Daryl Gibson played for the Crusaders from 1996-2002, winning 4 finals. He then spent a season at Bristol, 4 years at Leicester and ended his player career at Glasgow (was also backs coach there). Leicester offered him a head coach position but  he didn’t want to commit to a 3 year contract (having just had triplets) and instead returned to New Zealand in 2008. Robbie Deans had accepted the Australia job which meant there was a position going at the Crusaders and he joined the new coaching team with Mark Hammett and Todd Blackadder.

After 4 seasons, he was told that the Crusaders would be restructuring and that his new role would focus solely on defence. Gibson resigned in October 2012 and while all comments in the press were polite enough, it wouldn’t be a stretch to suggest he was far from happy from having his job changed.

By November he had been recruited by the Tahs, with Cheika telling the official site:

Daryl is the guy who most fitted the vision we have for the team and for NSW rugby. The new values that we are setting down he believes in already and that was the first thing we considered. To enact the change we want to make here, we need to change everything. I wanted someone fresh. Someone that guys here haven’t had much to do with or been coached by. We need to change the voices, change the approach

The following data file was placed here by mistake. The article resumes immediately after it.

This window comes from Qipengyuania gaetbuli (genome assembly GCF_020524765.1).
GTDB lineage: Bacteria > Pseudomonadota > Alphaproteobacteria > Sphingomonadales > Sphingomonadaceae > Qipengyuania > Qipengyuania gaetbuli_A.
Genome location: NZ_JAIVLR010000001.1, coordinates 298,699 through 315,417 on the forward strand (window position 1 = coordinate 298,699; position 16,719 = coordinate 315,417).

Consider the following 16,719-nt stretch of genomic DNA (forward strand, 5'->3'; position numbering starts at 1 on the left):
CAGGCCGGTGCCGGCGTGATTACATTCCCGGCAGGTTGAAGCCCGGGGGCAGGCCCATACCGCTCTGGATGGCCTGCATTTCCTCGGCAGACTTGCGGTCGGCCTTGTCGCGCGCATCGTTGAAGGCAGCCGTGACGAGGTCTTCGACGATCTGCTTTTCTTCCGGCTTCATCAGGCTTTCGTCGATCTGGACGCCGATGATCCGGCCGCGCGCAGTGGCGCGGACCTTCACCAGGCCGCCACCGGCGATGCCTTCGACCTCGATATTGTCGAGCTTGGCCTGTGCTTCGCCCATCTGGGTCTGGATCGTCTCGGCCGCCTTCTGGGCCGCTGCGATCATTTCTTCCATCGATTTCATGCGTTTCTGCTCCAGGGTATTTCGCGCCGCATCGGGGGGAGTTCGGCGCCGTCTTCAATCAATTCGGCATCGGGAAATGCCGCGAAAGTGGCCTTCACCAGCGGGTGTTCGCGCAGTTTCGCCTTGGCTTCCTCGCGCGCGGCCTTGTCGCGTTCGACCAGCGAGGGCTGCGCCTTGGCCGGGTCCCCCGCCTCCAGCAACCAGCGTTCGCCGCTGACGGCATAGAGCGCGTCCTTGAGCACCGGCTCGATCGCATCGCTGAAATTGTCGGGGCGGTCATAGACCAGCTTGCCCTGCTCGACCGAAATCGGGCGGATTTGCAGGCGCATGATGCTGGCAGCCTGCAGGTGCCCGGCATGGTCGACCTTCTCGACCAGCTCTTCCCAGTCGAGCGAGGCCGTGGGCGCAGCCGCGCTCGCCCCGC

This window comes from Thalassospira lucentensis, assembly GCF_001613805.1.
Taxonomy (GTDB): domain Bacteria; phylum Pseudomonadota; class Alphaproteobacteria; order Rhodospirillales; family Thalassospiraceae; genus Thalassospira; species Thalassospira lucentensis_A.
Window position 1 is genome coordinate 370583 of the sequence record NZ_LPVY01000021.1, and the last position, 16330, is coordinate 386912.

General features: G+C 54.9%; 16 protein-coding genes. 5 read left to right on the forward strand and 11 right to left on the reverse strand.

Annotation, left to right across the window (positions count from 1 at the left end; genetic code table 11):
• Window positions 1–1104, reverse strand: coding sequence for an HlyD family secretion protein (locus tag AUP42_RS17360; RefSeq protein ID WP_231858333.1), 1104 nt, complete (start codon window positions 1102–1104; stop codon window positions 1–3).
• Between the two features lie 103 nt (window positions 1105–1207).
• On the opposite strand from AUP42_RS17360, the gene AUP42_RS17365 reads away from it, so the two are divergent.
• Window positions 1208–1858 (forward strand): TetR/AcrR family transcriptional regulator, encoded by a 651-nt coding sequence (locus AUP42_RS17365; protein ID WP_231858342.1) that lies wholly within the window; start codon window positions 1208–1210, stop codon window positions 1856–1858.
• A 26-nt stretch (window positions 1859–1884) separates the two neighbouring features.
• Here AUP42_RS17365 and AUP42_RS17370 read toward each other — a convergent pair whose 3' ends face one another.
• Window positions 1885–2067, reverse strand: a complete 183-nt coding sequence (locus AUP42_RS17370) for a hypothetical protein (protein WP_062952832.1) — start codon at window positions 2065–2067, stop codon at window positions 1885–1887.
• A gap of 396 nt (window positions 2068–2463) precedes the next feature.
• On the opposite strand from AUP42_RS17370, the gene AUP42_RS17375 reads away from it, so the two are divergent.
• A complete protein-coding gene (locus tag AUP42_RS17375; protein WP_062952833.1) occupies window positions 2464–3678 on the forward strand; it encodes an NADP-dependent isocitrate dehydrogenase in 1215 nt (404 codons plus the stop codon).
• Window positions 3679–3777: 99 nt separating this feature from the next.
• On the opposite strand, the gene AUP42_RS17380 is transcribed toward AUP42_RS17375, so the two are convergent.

The team have topped the majority of attacking stats such as defenders beaten, metres carried etc this year, scoring 55 tries and picking up 9 try bonus points. They only conceded 272 points too, so possessed both the best attack and defence.

As might be expected, the halfbacks have played an influential role and it is interesting how close both may have been to playing in Melbourne instead this season.

Phipps has stated that he would have been happy to stay at the Rebels but learnt he may not have been first choice with the team also talking to Luke Burgess. For their part, the Rebels (or ‘sources’ close to them) suggested he had priced himself out of staying. Phipps denied that and pointed out that when he did leave, the Burgess deal was resolved remarkably quickly.